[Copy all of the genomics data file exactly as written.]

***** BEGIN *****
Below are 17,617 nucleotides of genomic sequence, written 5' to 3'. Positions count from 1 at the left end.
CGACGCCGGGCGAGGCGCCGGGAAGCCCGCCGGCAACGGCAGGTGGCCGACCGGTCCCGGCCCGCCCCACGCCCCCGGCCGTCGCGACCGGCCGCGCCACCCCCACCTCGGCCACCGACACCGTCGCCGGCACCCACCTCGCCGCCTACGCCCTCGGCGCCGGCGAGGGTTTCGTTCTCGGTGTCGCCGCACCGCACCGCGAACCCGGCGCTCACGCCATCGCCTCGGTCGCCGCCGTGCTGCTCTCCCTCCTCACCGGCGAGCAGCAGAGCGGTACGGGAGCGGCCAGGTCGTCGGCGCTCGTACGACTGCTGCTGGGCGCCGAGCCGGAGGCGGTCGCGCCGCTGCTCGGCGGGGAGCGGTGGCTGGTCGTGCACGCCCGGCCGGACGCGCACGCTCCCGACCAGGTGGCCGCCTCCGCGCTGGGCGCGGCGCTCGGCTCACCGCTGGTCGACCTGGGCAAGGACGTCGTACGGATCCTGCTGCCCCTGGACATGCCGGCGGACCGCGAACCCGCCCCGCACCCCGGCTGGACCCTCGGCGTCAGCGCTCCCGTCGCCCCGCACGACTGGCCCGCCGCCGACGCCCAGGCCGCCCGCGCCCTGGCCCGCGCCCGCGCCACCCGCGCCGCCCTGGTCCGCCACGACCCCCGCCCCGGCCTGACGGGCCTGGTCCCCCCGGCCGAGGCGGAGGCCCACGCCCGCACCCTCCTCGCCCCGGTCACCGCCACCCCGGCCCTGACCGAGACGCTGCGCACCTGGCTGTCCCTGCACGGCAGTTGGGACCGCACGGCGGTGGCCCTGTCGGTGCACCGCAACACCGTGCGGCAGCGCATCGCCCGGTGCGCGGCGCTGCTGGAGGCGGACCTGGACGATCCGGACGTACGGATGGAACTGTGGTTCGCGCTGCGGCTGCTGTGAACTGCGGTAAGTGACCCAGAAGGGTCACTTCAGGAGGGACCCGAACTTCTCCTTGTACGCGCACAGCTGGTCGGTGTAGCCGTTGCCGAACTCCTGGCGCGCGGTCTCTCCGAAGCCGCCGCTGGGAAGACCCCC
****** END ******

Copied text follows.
Below are 17,617 nucleotides of genomic sequence, written 5' to 3'. Positions count from 1 at the left end.
CGACGCCGGGCGAGGCGCCGGGAAGCCCGCCGGCAACGGCAGGTGGCCGACCGGTCCCGGCCCGCCCCACGCCCCCGGCCGTCGCGACCGGCCGCGCCACCCCCACCTCGGCCACCGACACCGTCGCCGGCACCCACCTCGCCGCCTACGCCCTCGGCGCCGGCGAGGGTTTCGTTCTCGGTGTCGCCGCACCGCACCGCGAACCCGGCGCTCACGCCATCGCCTCGGTCGCCGCCGTGCTGCTCTCCCTCCTCACCGGCGAGCAGCAGAGCGGTACGGGAGCGGCCAGGTCGTCGGCGCTCGTACGACTGCTGCTGGGCGCCGAGCCGGAGGCGGTCGCGCCGCTGCTCGGCGGGGAGCGGTGGCTGGTCGTGCACGCCCGGCCGGACGCGCACGCTCCCGACCAGGTGGCCGCCTCCGCGCTGGGCGCGGCGCTCGGCTCACCGCTGGTCGACCTGGGCAAGGACGTCGTACGGATCCTGCTGCCCCTGGACATGCCGGCGGACCGCGAACCCGCCCCGCACCCCGGCTGGACCCTCGGCGTCAGCGCTCCCGTCGCCCCGCACGACTGGCCCGCCGCCGACGCCCAGGCCGCCCGCGCCCTGGCCCGCGCCCGCGCCACCCGCGCCGCCCTGGTCCGCCACGACCCCCGCCCCGGCCTGACGGGCCTGGTCCCCCCGGCCGAGGCGGAGGCCCACGCCCGCACCCTCCTCGCCCCGGTCACCGCCACCCCGGCCCTGACCGAGACGCTGCGCACCTGGCTGTCCCTGCACGGCAGTTGGGACCGCACGGCGGTGGCCCTGTCGGTGCACCGCAACACCGTGCGGCAGCGCATCGCCCGGTGCGCGGCGCTGCTGGAGGCGGACCTGGACGATCCGGACGTACGGATGGAACTGTGGTTCGCGCTGCGGCTGCTGTGAACTGCGGTAAGTGACCCAGAAGGGTCACTTCAGGAGGGACCCGAACTTCTCCTTGTACGCGCACAGCTGGTCGGTGTAGCCGTTGCCGAACTCCTGGCGCGCGGTCTCTCCGAAGCCGCCGCTGGGAAGACCCCC